What do you get when you combine Charles Dickens’ Christmas classic A Christmas Carol with slightly altered show tunes from the likes of Oklahoma, Cats, and The Phantom of the Opera, Annie, and Sweeney Todd? Why, a Broadway Christmas Carol! This cheeky production provides a riotous and hilarious take on the traditional tale.
The production involves three entertainers, one pianist, and slightly “revised” versions of popular Broadway tunes! The cast of Michael Sharp (Scrooge), Matthew A. Anderson (all other male roles), and Tracey Stephens (all female roles) provide a toe- tapping, light-hearted, and animated take on the tale of Scrooge. Michael Sharp is a Helen Hayes Award winner and not too shabby a hoofer; however seeing as he is also the production’s choreographer, perhaps this is not too surprising. But the Scrooge of this tale is a bit different to many other adaptations. Can you conceive of a Ebenezer Scrooge that belts out “I’m in the Money” or ogles a maiden seeking Christmas alms for the poor? This Scrooge is dandy and irreverent, transformed by some “different” ghosts of Christmas’s past, present, and future.
Matthew A. Anderson is the actor providing “all other male roles” and this he does with deftness and humor. He is Bob Crachit, he is Tiny Tim, he is Scrooge’s nephew, and he is the puppet meister of the character Ignorance. The most interesting character he portrays is the The Ghost of Christmas Past, who reminds one of Father Christmas. Intrigued yet? As with all the actors he dances, he prances, he jokes, and he cajoles. His roles demonstrate his chops by the diversity of spirit and character.
The first thing you will notice about Tracey Stephens is her voice! Powerful, rich, and full-bodied….she was born for the theater. Broadway numbers are her forte! However, she also easily navigates the quick female role changes (and associated costume changes) with panache and vigor! Whether she portrays the Mae West-like Bob Marley or Bob Crachit’s less than forgiving wife – this lady captures your undivided attention and contributes to the powerhouse trio of actors.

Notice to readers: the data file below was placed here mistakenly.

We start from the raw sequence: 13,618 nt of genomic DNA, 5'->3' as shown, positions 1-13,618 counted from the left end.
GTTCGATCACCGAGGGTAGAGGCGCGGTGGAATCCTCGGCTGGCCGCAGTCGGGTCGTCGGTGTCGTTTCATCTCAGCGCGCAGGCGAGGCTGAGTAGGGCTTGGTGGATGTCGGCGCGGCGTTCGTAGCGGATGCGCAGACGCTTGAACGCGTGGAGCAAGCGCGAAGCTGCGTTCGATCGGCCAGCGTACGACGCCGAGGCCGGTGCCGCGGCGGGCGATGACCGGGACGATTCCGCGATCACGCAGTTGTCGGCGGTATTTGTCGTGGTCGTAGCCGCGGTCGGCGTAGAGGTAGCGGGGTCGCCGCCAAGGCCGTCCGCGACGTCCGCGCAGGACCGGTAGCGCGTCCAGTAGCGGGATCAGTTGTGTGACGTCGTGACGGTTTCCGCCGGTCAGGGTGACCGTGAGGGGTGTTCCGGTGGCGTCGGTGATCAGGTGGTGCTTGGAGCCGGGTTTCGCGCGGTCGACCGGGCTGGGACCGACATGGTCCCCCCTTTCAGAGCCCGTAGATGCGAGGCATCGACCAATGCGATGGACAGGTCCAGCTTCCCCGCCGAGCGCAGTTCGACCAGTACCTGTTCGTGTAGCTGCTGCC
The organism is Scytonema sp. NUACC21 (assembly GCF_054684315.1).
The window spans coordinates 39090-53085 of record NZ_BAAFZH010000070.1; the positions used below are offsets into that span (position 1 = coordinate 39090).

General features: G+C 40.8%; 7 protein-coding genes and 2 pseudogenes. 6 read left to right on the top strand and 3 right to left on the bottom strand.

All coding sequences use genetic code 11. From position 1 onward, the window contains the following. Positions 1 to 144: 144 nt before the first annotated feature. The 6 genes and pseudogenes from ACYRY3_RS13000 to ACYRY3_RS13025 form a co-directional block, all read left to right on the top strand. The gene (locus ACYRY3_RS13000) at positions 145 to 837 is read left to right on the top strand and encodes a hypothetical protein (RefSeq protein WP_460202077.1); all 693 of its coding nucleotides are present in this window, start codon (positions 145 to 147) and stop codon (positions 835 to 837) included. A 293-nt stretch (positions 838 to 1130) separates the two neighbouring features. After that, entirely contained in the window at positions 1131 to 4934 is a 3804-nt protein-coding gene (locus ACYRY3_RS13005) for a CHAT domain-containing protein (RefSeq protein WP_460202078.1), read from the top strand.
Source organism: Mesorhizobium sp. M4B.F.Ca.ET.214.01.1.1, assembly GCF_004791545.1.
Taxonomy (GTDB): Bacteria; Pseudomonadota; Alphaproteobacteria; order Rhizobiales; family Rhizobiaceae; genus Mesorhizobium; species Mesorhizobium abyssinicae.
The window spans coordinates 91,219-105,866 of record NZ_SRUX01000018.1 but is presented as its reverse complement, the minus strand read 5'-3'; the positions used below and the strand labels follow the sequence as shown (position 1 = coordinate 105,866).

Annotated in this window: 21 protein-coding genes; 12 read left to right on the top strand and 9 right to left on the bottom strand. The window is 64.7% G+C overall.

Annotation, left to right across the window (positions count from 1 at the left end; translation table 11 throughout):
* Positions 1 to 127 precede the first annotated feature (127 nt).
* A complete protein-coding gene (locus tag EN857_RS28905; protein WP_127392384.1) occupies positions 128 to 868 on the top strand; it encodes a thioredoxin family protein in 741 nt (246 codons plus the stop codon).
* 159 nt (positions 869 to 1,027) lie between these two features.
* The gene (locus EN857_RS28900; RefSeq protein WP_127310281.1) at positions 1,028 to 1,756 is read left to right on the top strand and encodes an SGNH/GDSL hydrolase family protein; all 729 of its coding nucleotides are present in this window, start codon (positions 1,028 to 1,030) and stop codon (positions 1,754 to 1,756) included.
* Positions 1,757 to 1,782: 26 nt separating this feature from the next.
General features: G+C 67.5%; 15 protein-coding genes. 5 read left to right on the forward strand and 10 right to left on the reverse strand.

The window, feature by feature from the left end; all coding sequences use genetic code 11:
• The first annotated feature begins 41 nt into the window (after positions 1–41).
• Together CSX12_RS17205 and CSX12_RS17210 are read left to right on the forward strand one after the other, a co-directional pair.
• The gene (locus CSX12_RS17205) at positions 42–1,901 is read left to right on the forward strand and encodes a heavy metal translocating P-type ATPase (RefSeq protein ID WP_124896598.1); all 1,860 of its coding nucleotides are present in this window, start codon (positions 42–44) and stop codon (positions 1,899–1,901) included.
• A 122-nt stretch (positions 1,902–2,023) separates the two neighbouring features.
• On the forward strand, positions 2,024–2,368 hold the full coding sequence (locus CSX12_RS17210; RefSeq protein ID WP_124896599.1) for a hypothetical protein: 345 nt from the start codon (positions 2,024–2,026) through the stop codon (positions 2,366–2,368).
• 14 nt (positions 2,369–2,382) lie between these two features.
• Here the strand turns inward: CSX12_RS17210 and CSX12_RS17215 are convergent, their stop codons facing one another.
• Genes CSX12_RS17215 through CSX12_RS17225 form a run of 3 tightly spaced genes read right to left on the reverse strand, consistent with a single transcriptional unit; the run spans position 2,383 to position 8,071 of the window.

Musical direction and pianist Elisa Rosman provides jazzy and expressive music while providing some humorous repartee. She plays to the audience and actors and provides the perfect measure of irreverence. The play, which was written by Kathy Feininger, finds fun and frivolity where it may in the traditional tale – but the combination with show tunes is sometimes an obvious selection and sometimes playing parody on the original Broadway intent. It’s a creative amalgam of two very different elements that bring a smile to your face!
The very intimate MetroStage is an environment where you can’t but help to become a participant in the production. The set, designed by Alison Campbell, is simple and acts as the backdrop to all the action and events. The costumes are fun-filled period pieces with Michael and Tracey changing into outrageous wigs, hats, and accessories to become their very different characters. Janine Sunday, the costume designer provided changes as to indicate very different characters, but allow the actors to change at a fast and frequent pace. The sound was fantastic in the little hall and reminiscent of Christmas caroling or a family holiday sing along. Sound and lighting was used effectively to designate elements such as the distinctive Christmas ghosts, the travels to the past, present, and future and emphasize significant Broadway “parodies”.
All in all, if you’d like a fun, off-beat, and good-time skit, without a lot of existential meaning, this is the show to get your holidays started.